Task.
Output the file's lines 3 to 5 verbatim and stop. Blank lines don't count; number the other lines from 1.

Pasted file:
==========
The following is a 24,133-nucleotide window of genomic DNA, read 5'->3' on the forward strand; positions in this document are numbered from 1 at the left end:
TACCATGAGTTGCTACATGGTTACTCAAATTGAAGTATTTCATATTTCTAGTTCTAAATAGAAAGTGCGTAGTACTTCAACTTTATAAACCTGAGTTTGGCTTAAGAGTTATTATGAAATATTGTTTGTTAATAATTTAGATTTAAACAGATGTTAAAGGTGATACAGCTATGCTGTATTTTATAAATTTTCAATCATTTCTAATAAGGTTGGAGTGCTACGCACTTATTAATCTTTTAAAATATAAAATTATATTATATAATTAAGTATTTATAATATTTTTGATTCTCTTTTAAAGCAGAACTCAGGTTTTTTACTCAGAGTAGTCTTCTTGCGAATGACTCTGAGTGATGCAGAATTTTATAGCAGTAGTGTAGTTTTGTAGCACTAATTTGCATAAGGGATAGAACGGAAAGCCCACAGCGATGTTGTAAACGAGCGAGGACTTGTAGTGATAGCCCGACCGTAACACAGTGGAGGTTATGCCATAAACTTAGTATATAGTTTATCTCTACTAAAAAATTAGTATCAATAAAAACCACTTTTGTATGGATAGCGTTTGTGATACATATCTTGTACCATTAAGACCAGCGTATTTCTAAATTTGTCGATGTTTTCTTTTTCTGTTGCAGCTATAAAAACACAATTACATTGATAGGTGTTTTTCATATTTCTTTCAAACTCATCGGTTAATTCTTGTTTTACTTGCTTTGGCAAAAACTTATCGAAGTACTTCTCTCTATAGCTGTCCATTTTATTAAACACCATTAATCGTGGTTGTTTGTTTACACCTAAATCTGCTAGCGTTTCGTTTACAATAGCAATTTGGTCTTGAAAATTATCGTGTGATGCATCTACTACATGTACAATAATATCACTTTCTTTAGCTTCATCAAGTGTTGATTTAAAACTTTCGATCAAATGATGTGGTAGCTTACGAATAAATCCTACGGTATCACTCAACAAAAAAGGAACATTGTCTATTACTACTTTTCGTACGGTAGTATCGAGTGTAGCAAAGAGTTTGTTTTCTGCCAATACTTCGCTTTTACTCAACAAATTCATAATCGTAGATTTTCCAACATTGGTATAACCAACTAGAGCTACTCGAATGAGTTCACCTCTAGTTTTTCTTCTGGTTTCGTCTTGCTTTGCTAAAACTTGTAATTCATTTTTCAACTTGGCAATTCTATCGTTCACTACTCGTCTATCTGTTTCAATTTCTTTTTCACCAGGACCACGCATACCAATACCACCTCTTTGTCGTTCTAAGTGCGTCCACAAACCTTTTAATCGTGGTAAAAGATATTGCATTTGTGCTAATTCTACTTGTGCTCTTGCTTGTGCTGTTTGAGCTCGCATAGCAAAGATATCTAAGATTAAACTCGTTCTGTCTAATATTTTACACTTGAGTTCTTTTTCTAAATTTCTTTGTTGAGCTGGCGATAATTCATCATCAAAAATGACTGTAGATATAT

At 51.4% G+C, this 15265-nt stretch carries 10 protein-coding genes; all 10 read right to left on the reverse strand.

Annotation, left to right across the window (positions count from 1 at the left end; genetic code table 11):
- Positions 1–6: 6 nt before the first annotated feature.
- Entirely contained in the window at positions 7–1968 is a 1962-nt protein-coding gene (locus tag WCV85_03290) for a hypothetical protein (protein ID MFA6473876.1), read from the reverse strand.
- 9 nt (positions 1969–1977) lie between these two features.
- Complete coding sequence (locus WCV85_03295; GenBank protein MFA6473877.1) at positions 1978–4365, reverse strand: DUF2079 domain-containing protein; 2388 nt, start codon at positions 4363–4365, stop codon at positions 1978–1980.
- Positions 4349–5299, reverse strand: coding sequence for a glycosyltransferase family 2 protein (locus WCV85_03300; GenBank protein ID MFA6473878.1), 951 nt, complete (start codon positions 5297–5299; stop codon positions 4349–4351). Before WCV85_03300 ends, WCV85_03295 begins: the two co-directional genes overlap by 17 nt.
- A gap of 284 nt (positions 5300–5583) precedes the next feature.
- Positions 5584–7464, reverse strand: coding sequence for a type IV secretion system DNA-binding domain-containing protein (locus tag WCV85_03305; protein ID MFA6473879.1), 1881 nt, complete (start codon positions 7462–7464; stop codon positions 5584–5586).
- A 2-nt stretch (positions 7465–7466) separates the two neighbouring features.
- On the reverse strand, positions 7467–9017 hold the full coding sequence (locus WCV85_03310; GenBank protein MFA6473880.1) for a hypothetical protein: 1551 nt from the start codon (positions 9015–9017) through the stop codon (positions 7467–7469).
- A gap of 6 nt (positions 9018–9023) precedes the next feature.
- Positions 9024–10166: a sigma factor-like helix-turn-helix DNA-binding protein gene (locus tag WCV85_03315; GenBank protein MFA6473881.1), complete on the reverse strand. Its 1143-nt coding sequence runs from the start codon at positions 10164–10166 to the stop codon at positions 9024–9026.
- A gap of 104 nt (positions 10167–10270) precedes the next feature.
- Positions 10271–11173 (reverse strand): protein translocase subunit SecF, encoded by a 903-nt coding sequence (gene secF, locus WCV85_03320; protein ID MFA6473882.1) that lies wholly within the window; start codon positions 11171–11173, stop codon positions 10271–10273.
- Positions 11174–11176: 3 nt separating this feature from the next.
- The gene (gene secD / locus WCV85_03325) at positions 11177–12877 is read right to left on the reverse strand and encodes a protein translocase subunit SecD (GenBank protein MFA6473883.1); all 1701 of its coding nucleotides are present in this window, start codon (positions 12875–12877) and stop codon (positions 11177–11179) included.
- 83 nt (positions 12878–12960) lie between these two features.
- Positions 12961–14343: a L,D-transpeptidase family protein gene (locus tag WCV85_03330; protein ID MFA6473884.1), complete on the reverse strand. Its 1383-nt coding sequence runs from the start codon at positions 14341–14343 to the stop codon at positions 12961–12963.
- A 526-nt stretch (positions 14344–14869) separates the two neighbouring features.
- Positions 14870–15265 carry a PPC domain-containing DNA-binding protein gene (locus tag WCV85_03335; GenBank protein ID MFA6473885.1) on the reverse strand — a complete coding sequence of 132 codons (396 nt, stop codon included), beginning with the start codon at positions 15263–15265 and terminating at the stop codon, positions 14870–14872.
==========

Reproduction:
At 51.4% G+C, this 15265-nt stretch carries 10 protein-coding genes; all 10 read right to left on the reverse strand.

Annotation, left to right across the window (positions count from 1 at the left end; genetic code table 11):
- Positions 1–6: 6 nt before the first annotated feature.